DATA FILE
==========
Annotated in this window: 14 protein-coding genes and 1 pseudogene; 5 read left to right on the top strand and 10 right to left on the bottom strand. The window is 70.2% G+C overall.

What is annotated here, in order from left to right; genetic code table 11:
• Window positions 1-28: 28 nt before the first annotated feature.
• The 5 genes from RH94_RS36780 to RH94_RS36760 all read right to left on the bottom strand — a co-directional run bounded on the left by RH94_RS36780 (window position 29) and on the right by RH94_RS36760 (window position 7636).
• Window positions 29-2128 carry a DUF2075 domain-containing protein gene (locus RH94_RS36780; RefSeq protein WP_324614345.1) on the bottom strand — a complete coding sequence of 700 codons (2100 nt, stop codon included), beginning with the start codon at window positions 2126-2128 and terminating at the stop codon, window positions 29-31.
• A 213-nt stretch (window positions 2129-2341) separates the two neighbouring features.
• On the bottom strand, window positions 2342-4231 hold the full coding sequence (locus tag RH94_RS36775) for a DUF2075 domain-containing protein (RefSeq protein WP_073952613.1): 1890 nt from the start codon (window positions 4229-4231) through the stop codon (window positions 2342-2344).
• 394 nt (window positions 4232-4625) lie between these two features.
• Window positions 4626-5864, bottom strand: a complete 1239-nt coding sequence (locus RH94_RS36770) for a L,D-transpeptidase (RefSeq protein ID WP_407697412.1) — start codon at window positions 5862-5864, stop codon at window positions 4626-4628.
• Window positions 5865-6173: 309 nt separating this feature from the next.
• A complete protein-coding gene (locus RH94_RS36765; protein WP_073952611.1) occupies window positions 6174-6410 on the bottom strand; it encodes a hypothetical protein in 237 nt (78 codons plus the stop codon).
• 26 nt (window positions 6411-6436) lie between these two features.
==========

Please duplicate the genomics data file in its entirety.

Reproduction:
Annotated in this window: 14 protein-coding genes and 1 pseudogene; 5 read left to right on the top strand and 10 right to left on the bottom strand. The window is 70.2% G+C overall.

What is annotated here, in order from left to right; genetic code table 11:
• Window positions 1-28: 28 nt before the first annotated feature.
• The 5 genes from RH94_RS36780 to RH94_RS36760 all read right to left on the bottom strand — a co-directional run bounded on the left by RH94_RS36780 (window position 29) and on the right by RH94_RS36760 (window position 7636).
• Window positions 29-2128 carry a DUF2075 domain-containing protein gene (locus RH94_RS36780; RefSeq protein WP_324614345.1) on the bottom strand — a complete coding sequence of 700 codons (2100 nt, stop codon included), beginning with the start codon at window positions 2126-2128 and terminating at the stop codon, window positions 29-31.
• A 213-nt stretch (window positions 2129-2341) separates the two neighbouring features.
• On the bottom strand, window positions 2342-4231 hold the full coding sequence (locus tag RH94_RS36775) for a DUF2075 domain-containing protein (RefSeq protein WP_073952613.1): 1890 nt from the start codon (window positions 4229-4231) through the stop codon (window positions 2342-2344).
• 394 nt (window positions 4232-4625) lie between these two features.
• Window positions 4626-5864, bottom strand: a complete 1239-nt coding sequence (locus RH94_RS36770) for a L,D-transpeptidase (RefSeq protein ID WP_407697412.1) — start codon at window positions 5862-5864, stop codon at window positions 4626-4628.
• Window positions 5865-6173: 309 nt separating this feature from the next.
• A complete protein-coding gene (locus RH94_RS36765; protein WP_073952611.1) occupies window positions 6174-6410 on the bottom strand; it encodes a hypothetical protein in 237 nt (78 codons plus the stop codon).
• 26 nt (window positions 6411-6436) lie between these two features.